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Mixed Methods Analysis of Implementation of Interpersonal Psychotherapy (IPT) for Major Depressive Disorder in Prisons in a Hybrid Type I Randomized Trial

  • Jennifer E. JohnsonEmail author
  • Maji Hailemariam
  • Caron Zlotnick
  • Fallon Richie
  • Joshua Sinclair
  • Adam Chuong
  • Shannon Wiltsey Stirman
Original Article

Abstract

This article describes a mixed methods evaluation of implementation of interpersonal psychotherapy (IPT) in the first fully-powered trial of any treatment for major depressive disorder in an incarcerated population. Assessments in this Hybrid Type I trial included surveys of prison providers and administrators (n = 71), measures of feasibility and acceptability to prison patients (n = 90), and a planned document review (n = 460) to assess potential determinants of implementation. Quantitative and qualitative results indicated that IPT was a good fit for prisoners, and that prisoners and providers were enthusiastic about IPT. Providers were open to feedback, open to learning evidence-based practices, and committed to helping their clients. Limited treatment staff and variable supervision and collegial support may pose implementation challenges. For widespread prison implementation, scalable models for ongoing IPT training and supervision are needed.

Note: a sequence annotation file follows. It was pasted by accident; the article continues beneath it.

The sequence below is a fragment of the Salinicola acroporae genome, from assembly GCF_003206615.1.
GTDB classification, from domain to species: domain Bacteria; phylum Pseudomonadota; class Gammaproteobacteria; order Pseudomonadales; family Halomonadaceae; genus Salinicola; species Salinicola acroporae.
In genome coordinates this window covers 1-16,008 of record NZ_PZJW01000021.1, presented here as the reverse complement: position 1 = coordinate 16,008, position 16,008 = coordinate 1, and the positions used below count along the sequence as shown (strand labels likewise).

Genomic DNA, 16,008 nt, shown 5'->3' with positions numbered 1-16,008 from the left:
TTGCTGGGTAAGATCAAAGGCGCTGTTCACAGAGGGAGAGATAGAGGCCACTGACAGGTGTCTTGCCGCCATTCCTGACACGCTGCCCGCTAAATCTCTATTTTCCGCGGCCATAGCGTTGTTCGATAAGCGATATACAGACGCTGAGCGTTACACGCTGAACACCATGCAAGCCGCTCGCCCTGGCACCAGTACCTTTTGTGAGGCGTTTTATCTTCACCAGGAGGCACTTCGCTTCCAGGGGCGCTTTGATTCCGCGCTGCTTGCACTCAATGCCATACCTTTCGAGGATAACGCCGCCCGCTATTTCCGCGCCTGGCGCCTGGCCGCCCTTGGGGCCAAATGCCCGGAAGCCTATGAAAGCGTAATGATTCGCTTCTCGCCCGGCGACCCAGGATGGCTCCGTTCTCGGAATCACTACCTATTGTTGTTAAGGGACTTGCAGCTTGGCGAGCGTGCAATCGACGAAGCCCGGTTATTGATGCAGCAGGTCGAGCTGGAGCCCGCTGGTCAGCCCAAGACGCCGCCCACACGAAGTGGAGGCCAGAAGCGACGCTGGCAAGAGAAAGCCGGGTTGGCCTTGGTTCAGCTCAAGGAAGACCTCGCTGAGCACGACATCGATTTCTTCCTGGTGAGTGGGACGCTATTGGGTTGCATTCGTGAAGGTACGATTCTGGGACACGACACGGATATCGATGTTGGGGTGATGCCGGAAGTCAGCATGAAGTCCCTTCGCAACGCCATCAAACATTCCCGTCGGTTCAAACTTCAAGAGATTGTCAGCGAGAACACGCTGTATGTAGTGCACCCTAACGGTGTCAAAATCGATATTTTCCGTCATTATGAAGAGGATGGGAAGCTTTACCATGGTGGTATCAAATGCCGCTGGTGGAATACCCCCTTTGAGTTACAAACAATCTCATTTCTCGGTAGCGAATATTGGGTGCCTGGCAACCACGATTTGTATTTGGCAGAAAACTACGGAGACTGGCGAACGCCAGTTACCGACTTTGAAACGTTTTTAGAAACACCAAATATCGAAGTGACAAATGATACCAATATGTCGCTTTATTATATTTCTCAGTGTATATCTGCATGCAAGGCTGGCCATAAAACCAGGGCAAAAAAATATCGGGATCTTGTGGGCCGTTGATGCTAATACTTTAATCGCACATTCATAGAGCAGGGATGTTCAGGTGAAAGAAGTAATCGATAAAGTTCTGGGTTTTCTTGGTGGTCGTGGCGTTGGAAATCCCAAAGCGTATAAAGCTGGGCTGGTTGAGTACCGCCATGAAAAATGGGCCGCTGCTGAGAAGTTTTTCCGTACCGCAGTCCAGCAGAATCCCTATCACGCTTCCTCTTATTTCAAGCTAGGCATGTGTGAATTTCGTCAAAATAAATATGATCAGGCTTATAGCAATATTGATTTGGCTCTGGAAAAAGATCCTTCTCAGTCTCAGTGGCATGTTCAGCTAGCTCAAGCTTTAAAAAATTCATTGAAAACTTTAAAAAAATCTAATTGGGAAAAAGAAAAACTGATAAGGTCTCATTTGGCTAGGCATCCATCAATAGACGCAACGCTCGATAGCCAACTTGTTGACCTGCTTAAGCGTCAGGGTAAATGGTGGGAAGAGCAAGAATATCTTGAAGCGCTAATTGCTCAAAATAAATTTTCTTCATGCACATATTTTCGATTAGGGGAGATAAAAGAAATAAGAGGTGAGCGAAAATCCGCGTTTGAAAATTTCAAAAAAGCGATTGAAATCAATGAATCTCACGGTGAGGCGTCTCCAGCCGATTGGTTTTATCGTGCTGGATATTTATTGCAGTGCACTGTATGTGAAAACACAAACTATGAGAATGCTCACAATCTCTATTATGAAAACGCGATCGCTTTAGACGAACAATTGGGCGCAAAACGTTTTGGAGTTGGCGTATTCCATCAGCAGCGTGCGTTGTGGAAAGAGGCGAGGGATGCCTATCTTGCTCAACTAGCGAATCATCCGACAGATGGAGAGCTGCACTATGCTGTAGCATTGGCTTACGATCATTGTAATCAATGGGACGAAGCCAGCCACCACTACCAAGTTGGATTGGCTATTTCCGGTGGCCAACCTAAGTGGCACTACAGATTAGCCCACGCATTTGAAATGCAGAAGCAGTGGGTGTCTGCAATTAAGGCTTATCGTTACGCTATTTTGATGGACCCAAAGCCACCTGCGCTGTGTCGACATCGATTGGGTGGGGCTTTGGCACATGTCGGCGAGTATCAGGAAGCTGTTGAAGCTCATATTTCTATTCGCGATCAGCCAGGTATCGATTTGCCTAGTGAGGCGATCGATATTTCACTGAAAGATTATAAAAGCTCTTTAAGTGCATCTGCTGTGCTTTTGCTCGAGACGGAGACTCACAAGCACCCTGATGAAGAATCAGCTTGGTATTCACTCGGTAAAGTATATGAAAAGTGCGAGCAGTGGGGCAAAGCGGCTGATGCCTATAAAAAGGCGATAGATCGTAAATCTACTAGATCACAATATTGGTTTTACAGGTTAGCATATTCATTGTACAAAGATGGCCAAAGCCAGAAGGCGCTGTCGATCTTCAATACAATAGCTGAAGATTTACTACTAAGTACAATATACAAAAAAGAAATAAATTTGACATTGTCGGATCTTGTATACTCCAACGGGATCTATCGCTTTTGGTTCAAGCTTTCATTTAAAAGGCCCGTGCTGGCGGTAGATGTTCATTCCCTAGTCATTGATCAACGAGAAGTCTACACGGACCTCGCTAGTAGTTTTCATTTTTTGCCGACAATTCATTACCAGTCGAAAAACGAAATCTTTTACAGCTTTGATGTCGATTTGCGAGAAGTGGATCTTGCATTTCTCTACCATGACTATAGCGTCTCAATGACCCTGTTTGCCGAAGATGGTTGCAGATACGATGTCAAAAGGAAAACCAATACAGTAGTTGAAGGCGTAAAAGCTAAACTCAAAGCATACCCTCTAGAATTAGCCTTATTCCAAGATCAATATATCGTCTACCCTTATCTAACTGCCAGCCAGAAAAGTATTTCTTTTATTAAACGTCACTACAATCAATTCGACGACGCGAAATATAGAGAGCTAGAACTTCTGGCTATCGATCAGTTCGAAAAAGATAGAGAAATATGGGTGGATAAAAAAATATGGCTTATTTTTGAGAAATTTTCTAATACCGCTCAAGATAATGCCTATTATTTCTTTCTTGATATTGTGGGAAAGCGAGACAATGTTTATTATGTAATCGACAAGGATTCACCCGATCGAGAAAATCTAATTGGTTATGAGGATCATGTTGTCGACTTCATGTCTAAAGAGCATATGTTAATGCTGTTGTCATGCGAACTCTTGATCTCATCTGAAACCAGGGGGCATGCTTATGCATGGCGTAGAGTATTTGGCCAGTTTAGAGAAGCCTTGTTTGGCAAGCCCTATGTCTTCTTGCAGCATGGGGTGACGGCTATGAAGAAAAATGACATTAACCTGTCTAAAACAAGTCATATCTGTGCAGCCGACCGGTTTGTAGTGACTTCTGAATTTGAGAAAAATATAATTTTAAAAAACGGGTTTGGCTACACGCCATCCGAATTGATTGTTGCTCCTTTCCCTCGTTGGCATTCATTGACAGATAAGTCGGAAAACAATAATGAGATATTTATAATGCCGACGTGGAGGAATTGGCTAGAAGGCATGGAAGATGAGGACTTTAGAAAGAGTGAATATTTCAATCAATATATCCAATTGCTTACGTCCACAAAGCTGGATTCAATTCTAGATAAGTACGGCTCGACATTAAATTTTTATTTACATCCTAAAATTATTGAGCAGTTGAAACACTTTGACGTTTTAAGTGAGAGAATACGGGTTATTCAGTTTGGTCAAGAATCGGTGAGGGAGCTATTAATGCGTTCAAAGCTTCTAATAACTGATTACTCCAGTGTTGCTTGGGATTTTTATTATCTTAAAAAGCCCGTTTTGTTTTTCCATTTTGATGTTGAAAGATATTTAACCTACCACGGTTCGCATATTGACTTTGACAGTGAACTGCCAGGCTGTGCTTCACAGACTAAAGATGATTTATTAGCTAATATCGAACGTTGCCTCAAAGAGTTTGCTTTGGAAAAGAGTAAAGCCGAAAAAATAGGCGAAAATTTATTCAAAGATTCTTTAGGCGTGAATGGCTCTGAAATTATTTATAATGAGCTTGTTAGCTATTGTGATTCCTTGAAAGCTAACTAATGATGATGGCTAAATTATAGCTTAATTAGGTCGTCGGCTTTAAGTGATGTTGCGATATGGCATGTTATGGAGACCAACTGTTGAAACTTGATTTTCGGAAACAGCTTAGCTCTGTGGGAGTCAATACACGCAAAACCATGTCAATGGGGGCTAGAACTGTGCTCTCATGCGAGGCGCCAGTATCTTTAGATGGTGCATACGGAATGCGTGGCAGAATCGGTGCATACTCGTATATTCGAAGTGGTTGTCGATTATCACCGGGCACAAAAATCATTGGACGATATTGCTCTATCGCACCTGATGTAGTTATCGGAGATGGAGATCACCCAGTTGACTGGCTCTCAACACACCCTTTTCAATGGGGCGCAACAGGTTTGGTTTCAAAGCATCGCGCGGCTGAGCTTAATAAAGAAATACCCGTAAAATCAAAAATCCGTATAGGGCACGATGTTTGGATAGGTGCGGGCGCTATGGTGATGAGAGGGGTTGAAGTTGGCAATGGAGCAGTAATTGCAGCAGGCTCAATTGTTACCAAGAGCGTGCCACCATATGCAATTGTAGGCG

Keywords

Implementation science Prisons Interpersonal psychotherapy (IPT) Major depressive disorder Group psychotherapy 

Notes

Acknowledgements

This work was supported by a grant from the National Institute of Mental Health (R01 MH095230; Johnson, Principal Investigator). We would also like to acknowledge Marlanea Peabody, Collette Williams, Jen Kao, and Karen Fernandes, who helped to collect the data, and Dr. Jessica Nargiso who provided study supervision and kept process notes.

Compliance with Ethical Standards

Conflict of interest

None of the authors have any conflicts of interest to report.

Research Involving Human Participants

All procedures performed in this study were in accordance with the ethical standards of Brown University’s Institutional Review Board (FWA 00004460), the regulatory bodies overseeing prison research in participating states, and with the 1964 Helsinki declaration and its later amendments or comparable ethical standards.

Informed Consent

Informed consent was obtained from all individual participants included in the study.

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Copyright information

© Springer Science+Business Media, LLC, part of Springer Nature 2019

Authors and Affiliations

  1. 1.Division of Public Health, College of Human MedicineMichigan State UniversityFlintUSA
  2. 2.Butler Hospital and Brown UniversityProvidenceUSA
  3. 3.University of Cape TownCape TownSouth Africa
  4. 4.Brown UniversityProvidenceUSA
  5. 5.Dissemination and Training Division, Department of Psychiatry and Behavioral Sciences, National Center for PTSDStanford UniversityMenlo ParkUSA
  6. 6.Division of Public Health, College of Human MedicineMichigan State UniversityFlintUSA

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